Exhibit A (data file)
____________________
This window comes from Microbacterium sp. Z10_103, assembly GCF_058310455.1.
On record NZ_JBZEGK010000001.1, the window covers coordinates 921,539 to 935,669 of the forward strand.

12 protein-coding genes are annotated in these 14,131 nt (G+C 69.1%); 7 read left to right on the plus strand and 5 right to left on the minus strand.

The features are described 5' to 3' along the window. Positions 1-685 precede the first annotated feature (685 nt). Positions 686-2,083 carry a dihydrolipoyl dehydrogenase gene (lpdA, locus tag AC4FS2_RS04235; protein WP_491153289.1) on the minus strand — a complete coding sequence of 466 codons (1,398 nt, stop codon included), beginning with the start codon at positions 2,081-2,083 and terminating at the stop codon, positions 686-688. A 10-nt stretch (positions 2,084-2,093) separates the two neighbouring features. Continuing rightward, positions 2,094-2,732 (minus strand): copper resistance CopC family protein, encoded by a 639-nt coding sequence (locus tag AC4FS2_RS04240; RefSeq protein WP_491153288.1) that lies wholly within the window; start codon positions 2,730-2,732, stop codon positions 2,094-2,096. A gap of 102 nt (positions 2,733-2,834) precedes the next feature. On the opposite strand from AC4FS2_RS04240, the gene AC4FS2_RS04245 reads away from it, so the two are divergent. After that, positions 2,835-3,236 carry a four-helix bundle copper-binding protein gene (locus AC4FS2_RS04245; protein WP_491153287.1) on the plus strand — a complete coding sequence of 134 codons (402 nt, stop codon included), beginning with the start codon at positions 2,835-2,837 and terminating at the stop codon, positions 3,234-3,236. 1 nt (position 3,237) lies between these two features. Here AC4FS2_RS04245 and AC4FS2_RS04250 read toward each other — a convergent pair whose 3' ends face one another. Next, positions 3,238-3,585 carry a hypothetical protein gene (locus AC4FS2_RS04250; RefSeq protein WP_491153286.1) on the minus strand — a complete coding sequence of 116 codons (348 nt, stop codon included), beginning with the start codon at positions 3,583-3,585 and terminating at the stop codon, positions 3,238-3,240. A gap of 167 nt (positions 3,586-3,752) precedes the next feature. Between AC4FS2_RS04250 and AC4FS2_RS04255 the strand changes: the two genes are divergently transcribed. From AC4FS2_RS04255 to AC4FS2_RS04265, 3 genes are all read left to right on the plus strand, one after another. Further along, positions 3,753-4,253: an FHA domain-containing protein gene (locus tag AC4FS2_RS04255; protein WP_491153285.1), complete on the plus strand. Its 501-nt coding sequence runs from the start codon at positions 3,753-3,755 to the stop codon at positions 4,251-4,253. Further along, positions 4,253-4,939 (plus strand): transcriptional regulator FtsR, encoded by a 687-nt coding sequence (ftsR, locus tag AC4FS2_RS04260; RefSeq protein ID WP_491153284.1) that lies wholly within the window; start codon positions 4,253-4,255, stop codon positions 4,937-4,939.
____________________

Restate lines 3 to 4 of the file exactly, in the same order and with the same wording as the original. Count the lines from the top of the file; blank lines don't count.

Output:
12 protein-coding genes are annotated in these 14,131 nt (G+C 69.1%); 7 read left to right on the plus strand and 5 right to left on the minus strand.

The features are described 5' to 3' along the window. Positions 1-685 precede the first annotated feature (685 nt). Positions 686-2,083 carry a dihydrolipoyl dehydrogenase gene (lpdA, locus tag AC4FS2_RS04235; protein WP_491153289.1) on the minus strand — a complete coding sequence of 466 codons (1,398 nt, stop codon included), beginning with the start codon at positions 2,081-2,083 and terminating at the stop codon, positions 686-688. A 10-nt stretch (positions 2,084-2,093) separates the two neighbouring features. Continuing rightward, positions 2,094-2,732 (minus strand): copper resistance CopC family protein, encoded by a 639-nt coding sequence (locus tag AC4FS2_RS04240; RefSeq protein WP_491153288.1) that lies wholly within the window; start codon positions 2,730-2,732, stop codon positions 2,094-2,096. A gap of 102 nt (positions 2,733-2,834) precedes the next feature. On the opposite strand from AC4FS2_RS04240, the gene AC4FS2_RS04245 reads away from it, so the two are divergent. After that, positions 2,835-3,236 carry a four-helix bundle copper-binding protein gene (locus AC4FS2_RS04245; protein WP_491153287.1) on the plus strand — a complete coding sequence of 134 codons (402 nt, stop codon included), beginning with the start codon at positions 2,835-2,837 and terminating at the stop codon, positions 3,234-3,236. 1 nt (position 3,237) lies between these two features. Here AC4FS2_RS04245 and AC4FS2_RS04250 read toward each other — a convergent pair whose 3' ends face one another. Next, positions 3,238-3,585 carry a hypothetical protein gene (locus AC4FS2_RS04250; RefSeq protein WP_491153286.1) on the minus strand — a complete coding sequence of 116 codons (348 nt, stop codon included), beginning with the start codon at positions 3,583-3,585 and terminating at the stop codon, positions 3,238-3,240. A gap of 167 nt (positions 3,586-3,752) precedes the next feature. Between AC4FS2_RS04250 and AC4FS2_RS04255 the strand changes: the two genes are divergently transcribed. From AC4FS2_RS04255 to AC4FS2_RS04265, 3 genes are all read left to right on the plus strand, one after another. Further along, positions 3,753-4,253: an FHA domain-containing protein gene (locus tag AC4FS2_RS04255; protein WP_491153285.1), complete on the plus strand. Its 501-nt coding sequence runs from the start codon at positions 3,753-3,755 to the stop codon at positions 4,251-4,253. Further along, positions 4,253-4,939 (plus strand): transcriptional regulator FtsR, encoded by a 687-nt coding sequence (ftsR, locus tag AC4FS2_RS04260; RefSeq protein ID WP_491153284.1) that lies wholly within the window; start codon positions 4,253-4,255, stop codon positions 4,937-4,939.